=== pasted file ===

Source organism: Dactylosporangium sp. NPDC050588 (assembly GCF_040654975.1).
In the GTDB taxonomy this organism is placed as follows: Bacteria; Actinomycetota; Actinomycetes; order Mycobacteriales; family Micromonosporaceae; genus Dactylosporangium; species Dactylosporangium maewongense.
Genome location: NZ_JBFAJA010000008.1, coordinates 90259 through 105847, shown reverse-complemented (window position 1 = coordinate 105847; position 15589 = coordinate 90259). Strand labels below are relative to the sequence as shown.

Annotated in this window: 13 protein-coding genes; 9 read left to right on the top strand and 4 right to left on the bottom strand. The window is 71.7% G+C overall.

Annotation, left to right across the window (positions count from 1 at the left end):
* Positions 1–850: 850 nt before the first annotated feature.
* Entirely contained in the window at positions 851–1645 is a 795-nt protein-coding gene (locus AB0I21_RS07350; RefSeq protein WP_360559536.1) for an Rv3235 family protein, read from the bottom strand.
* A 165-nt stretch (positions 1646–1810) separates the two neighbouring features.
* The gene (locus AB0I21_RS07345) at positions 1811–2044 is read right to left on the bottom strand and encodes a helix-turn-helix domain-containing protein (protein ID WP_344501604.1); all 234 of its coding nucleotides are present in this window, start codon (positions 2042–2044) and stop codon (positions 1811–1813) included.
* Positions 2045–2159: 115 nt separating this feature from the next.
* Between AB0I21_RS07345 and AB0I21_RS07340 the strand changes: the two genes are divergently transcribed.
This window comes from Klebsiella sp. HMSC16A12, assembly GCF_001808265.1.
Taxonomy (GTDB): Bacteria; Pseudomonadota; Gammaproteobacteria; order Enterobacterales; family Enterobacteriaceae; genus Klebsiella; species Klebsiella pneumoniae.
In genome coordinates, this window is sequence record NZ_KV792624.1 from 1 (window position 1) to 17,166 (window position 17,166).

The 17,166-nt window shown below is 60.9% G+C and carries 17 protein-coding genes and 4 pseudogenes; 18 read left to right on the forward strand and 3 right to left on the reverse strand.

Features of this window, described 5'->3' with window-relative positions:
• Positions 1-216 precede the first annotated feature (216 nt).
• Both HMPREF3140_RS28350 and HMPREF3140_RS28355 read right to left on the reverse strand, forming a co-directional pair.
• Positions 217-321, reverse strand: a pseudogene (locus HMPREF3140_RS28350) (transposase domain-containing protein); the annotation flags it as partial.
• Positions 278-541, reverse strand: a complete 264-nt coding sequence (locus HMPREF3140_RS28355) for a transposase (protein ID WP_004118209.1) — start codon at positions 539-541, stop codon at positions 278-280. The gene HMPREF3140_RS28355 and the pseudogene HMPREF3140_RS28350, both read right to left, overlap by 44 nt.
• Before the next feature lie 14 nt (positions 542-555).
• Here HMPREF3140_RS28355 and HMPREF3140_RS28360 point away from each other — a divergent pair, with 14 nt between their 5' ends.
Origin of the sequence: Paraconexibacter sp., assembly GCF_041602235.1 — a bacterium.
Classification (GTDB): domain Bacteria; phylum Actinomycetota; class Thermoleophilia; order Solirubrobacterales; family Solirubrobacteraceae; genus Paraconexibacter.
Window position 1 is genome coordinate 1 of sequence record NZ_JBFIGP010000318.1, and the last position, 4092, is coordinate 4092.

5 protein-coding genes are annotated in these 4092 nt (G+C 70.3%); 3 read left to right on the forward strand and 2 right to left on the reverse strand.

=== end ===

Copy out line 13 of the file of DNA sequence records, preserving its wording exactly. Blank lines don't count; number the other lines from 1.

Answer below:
Taxonomy (GTDB): Bacteria; Pseudomonadota; Gammaproteobacteria; order Enterobacterales; family Enterobacteriaceae; genus Klebsiella; species Klebsiella pneumoniae.